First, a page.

As we all know up here in the Northern hemisphere it's that time of year. Memories of sunny days are just that. The magical colours and textures of Autumn are fleeing by and we are in that brief lull that this change of season brings - allowing us to readjust before the madness of the Christmas season takes hold. Cardigans are out of hibernation and snuggly blankets beckon us toward the sofa. Various of us have extolled the virtues of lighting candles and open fires, yet what better to accompany them than a storm whipping up outside, lashing rain against the windows and wind howling through the keyholes. The perfect setting, one might say, for a ghostie tale....
I've posted some of my ghostly experiences before here, and looking back the date made me smile. This urge that I have to hear more at this time of year seems as regular as wanting to plant the first seeds in Spring, or collect that first posy of flowers from the garden. I'm not a fan of those shows that claim to contact spirits for the sake of the cameras, but have found that over the years most people have a tale to tell. Often it might seem insignificant to others, but the impact it has on the bearer can be profound.
So this is what I thought we could do. For the next couple of weeks - leading up to Halloween - I thought we could share some stories. Preferably those of our own but may be passing on tales from others. No need for a mass outpouring of urban legends - often the slightest tale can be the most evocative. Perhaps somewhere you have been has just created a particular feeling. Our house is over one hundred years old and yet I have never felt at all spooked here. In fact as soon as we first walked through the door it felt welcoming - yet some places certainly do not.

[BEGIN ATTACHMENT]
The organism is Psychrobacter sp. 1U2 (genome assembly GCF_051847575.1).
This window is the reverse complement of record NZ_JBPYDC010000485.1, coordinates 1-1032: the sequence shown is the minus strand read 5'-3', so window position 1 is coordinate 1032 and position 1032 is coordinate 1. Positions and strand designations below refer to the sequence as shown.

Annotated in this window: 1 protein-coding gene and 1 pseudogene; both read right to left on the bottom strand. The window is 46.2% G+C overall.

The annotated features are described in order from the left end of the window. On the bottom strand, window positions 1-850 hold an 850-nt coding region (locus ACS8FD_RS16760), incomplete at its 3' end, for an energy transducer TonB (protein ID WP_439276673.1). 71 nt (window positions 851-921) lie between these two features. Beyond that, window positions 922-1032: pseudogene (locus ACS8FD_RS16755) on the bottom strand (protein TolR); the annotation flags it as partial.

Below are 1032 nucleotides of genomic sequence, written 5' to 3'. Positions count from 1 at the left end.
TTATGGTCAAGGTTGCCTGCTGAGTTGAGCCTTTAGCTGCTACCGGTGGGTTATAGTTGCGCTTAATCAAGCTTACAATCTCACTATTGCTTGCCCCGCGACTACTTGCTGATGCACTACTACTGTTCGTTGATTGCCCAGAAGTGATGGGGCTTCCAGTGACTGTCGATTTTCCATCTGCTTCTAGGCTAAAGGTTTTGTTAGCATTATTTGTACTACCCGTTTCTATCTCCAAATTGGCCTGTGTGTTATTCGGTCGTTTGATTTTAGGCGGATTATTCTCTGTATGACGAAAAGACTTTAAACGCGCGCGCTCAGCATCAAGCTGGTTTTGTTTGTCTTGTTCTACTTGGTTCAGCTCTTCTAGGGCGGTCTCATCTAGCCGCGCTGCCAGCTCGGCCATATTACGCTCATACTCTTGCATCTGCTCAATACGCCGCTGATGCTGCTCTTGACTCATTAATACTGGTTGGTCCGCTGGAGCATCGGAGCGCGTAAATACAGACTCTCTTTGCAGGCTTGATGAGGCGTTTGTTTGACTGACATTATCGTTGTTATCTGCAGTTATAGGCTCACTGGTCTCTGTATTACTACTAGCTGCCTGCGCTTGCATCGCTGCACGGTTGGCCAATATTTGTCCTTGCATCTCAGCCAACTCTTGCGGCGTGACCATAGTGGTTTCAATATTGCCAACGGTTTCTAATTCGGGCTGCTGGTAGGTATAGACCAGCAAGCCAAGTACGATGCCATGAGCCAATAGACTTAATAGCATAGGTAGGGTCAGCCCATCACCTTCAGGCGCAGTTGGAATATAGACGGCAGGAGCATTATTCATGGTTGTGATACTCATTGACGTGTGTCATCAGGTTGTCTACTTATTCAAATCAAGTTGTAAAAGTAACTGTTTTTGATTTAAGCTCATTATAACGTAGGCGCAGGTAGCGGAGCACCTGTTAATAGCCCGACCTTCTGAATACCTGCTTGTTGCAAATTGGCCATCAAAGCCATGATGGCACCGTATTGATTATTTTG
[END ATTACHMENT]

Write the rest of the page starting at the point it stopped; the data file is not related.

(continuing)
An example of this is the infamous Winter's Gibbet in Northumberland. I remember visiting the area as a child and our usually inquisitive dog, Prince, refusing to get out of the car. He shivered and whined until we left.
Find out more about Winter's Gibbet here.
My contribution is tricky as I relayed most of my experiences here but I do have another. Mr K is the world's biggest cynic when it comes to the supernatural. And yet something happened to him many years ago that he still can't explain. As a teenager he set about cycling around the Lake District with an old school friend of his. One night as they were returning to their camp site from the local pub they heard an almighty rush of - well something - nearing them from behind. As the noise got louder it sounded like hooves and it was enough to make them pedal like the clappers to get out of there. Next morning they mentioned their experience to the owner of the campsite, enquiring as to what sort of animals there might be nearby who would be capable of making such a row. The owner blanched as he told them the name of that particular stretch of road - Devil's Gallop.
Sorry - this was the only picture I could find of the area - from 1952!
If you want to join in you could leave a link to your post here in the comments section, and link back to this blog using the title 'Ghostie Post'. I'm not sure if this will work or not but I for one will look forward to having a selection of tales to be passed on to others on that most spooky night of all - Halloweeeeeeeeeeeeen.
And now I've completely spooked myself I'm going to put all the lights on and make a cup of tea!
Come on - share your tales .............!
P.S. Well done for those fruit detectives amongst you - the yellow fruit was indeed a quince. Brownie points all round!